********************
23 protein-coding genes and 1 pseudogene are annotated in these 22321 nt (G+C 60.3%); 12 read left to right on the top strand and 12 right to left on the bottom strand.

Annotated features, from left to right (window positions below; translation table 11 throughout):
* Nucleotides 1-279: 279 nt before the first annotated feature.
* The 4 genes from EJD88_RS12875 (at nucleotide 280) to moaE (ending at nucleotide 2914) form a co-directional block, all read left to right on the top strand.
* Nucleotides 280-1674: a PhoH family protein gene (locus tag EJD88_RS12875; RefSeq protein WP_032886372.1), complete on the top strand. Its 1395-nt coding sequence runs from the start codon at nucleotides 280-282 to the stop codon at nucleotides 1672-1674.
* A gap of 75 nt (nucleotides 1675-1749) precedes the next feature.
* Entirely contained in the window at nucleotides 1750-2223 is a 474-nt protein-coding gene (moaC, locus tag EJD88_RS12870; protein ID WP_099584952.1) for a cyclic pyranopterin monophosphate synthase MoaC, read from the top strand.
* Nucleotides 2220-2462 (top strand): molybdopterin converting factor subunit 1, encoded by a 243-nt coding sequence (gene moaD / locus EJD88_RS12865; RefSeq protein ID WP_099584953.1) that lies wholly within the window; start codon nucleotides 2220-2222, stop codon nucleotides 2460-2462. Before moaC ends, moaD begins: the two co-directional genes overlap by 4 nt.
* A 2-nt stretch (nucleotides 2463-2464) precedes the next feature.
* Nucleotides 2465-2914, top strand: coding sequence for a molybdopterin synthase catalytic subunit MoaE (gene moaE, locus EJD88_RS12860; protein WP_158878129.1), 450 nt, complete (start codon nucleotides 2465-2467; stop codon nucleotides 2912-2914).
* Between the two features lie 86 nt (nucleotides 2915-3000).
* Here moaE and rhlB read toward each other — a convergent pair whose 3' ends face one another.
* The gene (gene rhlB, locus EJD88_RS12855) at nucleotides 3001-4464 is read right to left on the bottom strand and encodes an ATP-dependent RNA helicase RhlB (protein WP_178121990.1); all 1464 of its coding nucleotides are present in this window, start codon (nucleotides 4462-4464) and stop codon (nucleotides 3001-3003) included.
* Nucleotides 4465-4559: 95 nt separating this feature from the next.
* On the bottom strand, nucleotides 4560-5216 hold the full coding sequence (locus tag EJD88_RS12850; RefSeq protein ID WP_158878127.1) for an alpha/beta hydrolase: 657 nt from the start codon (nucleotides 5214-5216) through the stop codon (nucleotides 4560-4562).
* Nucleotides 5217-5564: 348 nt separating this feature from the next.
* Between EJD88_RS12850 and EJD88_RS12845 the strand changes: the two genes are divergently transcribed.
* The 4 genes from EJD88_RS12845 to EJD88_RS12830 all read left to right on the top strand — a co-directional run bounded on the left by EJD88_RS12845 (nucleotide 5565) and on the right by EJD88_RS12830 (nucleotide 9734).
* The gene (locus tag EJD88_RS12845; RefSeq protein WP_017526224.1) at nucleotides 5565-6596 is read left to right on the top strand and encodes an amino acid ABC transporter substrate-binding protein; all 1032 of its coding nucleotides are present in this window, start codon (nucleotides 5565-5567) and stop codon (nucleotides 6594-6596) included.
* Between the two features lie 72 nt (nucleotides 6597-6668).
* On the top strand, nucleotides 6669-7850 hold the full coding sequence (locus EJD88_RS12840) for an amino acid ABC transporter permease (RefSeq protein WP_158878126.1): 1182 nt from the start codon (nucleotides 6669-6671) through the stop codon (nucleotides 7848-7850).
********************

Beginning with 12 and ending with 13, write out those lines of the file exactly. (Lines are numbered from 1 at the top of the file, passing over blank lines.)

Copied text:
* Here moaE and rhlB read toward each other — a convergent pair whose 3' ends face one another.
* The gene (gene rhlB, locus EJD88_RS12855) at nucleotides 3001-4464 is read right to left on the bottom strand and encodes an ATP-dependent RNA helicase RhlB (protein WP_178121990.1); all 1464 of its coding nucleotides are present in this window, start codon (nucleotides 4462-4464) and stop codon (nucleotides 3001-3003) included.